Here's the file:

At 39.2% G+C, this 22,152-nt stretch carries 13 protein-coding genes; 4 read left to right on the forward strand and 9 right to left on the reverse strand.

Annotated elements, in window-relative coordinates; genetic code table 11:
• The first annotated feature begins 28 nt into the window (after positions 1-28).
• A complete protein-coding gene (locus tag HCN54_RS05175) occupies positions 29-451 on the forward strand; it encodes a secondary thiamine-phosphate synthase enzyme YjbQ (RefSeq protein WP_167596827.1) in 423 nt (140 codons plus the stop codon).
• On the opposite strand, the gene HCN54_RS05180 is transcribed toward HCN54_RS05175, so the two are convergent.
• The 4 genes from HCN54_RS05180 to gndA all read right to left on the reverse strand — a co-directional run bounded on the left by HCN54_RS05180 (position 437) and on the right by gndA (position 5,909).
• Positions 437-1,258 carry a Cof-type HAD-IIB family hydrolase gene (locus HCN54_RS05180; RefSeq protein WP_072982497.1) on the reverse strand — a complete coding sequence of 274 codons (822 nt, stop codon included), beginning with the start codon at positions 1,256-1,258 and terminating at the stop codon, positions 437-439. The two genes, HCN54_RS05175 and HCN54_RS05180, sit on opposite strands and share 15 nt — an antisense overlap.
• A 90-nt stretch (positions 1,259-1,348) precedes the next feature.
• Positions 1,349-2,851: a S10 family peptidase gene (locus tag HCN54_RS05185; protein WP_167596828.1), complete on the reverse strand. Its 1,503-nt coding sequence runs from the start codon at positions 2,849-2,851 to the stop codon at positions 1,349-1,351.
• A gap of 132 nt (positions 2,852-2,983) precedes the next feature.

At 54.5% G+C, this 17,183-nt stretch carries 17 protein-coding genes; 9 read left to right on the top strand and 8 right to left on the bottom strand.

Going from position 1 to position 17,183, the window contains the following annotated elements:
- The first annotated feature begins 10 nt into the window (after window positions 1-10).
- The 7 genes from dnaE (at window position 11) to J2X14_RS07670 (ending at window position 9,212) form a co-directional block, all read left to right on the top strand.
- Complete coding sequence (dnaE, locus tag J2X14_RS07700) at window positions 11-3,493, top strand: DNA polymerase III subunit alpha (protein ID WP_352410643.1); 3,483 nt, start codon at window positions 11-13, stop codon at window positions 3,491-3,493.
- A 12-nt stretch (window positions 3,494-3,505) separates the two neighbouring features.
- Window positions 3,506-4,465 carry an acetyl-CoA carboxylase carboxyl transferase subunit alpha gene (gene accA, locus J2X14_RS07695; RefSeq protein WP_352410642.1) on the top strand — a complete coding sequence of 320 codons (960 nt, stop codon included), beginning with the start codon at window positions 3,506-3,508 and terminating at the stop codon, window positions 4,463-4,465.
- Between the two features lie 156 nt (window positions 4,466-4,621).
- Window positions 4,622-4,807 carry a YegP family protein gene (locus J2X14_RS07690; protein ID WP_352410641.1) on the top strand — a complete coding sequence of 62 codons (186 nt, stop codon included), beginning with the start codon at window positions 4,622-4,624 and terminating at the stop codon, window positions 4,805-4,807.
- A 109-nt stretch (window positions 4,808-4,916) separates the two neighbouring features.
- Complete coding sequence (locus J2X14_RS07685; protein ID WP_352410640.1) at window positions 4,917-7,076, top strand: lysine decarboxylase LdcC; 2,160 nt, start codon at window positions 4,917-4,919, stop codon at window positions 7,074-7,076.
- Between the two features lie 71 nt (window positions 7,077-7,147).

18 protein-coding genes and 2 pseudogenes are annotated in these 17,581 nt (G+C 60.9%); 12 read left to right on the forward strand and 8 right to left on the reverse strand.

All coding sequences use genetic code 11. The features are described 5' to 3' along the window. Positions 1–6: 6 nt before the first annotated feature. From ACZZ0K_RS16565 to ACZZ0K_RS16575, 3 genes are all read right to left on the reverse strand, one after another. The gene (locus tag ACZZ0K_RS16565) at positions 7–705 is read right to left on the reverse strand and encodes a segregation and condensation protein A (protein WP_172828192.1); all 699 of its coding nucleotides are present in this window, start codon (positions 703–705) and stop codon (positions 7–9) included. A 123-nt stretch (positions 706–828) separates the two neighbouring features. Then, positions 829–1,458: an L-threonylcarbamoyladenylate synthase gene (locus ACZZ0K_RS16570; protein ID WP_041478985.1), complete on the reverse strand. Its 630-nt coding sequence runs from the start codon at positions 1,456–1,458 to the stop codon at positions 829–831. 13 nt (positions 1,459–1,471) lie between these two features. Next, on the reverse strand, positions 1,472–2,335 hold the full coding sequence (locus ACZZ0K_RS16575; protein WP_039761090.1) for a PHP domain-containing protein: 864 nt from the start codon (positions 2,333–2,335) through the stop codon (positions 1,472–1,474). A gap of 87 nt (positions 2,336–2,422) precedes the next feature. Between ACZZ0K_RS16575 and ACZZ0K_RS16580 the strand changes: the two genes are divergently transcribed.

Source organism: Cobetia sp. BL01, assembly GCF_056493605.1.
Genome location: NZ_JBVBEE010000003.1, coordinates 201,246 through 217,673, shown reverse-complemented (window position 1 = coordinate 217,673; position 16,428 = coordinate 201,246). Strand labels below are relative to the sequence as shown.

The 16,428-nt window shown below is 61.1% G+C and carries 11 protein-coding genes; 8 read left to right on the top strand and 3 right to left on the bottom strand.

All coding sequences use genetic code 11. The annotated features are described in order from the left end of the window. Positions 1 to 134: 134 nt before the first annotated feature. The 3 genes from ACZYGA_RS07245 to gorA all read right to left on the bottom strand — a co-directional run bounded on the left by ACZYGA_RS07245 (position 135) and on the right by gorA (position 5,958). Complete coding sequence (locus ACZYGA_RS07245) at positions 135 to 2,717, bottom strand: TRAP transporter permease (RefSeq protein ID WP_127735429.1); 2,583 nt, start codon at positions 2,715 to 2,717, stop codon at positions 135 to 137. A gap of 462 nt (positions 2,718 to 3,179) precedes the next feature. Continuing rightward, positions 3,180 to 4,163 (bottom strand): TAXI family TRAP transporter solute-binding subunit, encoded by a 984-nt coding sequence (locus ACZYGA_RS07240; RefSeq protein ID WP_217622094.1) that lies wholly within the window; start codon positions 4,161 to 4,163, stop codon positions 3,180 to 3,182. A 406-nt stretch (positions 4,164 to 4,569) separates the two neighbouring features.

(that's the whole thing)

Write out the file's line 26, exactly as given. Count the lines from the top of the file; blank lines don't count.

Genome location: NZ_JBVBEE010000003.1, coordinates 201,246 through 217,673, shown reverse-complemented (window position 1 = coordinate 217,673; position 16,428 = coordinate 201,246). Strand labels below are relative to the sequence as shown.